Expanded Jobless Benefits Pay More than Some Jobs

Expanded Jobless Benefits Pay More than Some Jobs

The expanded unemployment benefits can add up to more than these businesses can afford to pay workers. According to the Department of Labor, the average weekly state UI benefit for the past 12 months as of the end of March was $318.25. Added to the weekly $300 federal bonus, an average unemployed person would have received more than $618 per week in unemployment benefits − $15.46 per hour. This is more than the average hourly wage in the U.S. for jobs such as a fast food cook, restaurant server or host, hotel desk clerk, retail salesperson, cashier, child care worker, or recreation park attendant.

Last year, CBO examined the effects of the extra COVID-era UI payments. The agency made a common-sense observation: “Receipt of unemployment benefits weakens the incentives of recipients to search for and take jobs … especially when benefits exceed a recipient’s potential earnings and when going to work increases risks to a recipient’s health.”

The governors of Montana, South Carolina, Arkansas, Alabama, Mississippi, and Iowa recently decided their states will soon stop participating in the COVID-19 related federal unemployment programs, including the extra $300 payment. They cited worker shortages. Montana instead will provide a one-time bonus of $1,200 to people who return to work. Idaho launched a return to work bonus program last July. Some members of Congress have also proposed a federal version of a return-to-work incentive.

Lingering fear of the coronavirus may be another factor keeping some people from returning to the labor force, as may the time constraints on parents who are caring for children with schools and day care centers not fully reopened. According to a Census Bureau economist, about 1.5 million fewer mothers with young children were working in March 2021 compared to February 2020. Public health officials and others have said schools can reopen with proper safety measures in place, and this would allow parents who left to care for children to be able to return to work.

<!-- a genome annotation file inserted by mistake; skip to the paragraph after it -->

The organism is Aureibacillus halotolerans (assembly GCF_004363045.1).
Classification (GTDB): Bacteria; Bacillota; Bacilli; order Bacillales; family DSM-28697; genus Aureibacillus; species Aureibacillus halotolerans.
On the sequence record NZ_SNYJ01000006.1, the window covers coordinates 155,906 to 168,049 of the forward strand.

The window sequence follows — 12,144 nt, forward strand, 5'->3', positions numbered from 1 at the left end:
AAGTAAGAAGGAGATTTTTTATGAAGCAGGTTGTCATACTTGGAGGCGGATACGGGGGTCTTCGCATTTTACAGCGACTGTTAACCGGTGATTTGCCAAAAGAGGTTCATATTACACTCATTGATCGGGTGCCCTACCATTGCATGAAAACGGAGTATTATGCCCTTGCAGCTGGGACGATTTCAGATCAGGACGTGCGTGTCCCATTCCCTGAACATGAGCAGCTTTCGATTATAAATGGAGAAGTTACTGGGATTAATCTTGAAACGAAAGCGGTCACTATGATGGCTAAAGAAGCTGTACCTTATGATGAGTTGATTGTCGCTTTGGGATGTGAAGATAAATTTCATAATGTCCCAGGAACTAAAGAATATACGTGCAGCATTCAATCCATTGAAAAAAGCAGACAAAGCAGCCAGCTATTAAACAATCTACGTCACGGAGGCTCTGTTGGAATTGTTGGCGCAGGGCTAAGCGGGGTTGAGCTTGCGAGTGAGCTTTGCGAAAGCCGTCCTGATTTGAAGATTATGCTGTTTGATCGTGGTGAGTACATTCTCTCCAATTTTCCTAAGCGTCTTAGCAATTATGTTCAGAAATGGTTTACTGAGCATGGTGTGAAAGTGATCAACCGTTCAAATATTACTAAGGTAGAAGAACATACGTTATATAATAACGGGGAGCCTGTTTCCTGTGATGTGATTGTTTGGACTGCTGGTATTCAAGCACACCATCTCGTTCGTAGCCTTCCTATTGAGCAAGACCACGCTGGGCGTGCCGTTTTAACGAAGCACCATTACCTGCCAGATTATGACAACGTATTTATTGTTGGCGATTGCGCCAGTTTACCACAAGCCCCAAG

The Minneapolis Fed president recently said these factors are barriers to people going back to work. He also observed, “There is some truth to the unemployment benefits, maybe, being a disincentive … I see that in the data and I see that in anecdotes as we talk to people.”

getting america safely back to work

The economic recovery is underway, and more than 34% of Americans have been fully vaccinated. Despite this, Democrats are pushing to permanently expand unemployment insurance. They have proposed requiring higher jobless benefits, offering benefits for more weeks, raising taxes on employers, and automatically tying benefits to economic conditions.

Republicans have said that unemployment benefits should help people while they look for work but not pay more than people would make from working. America’s economic comeback depends on businesses being able to hire workers. Federal unemployment policy must be targeted to help people who have lost their job while also encouraging them to return to work as quickly as possible. 

Issue Tags: Labor, COVID-19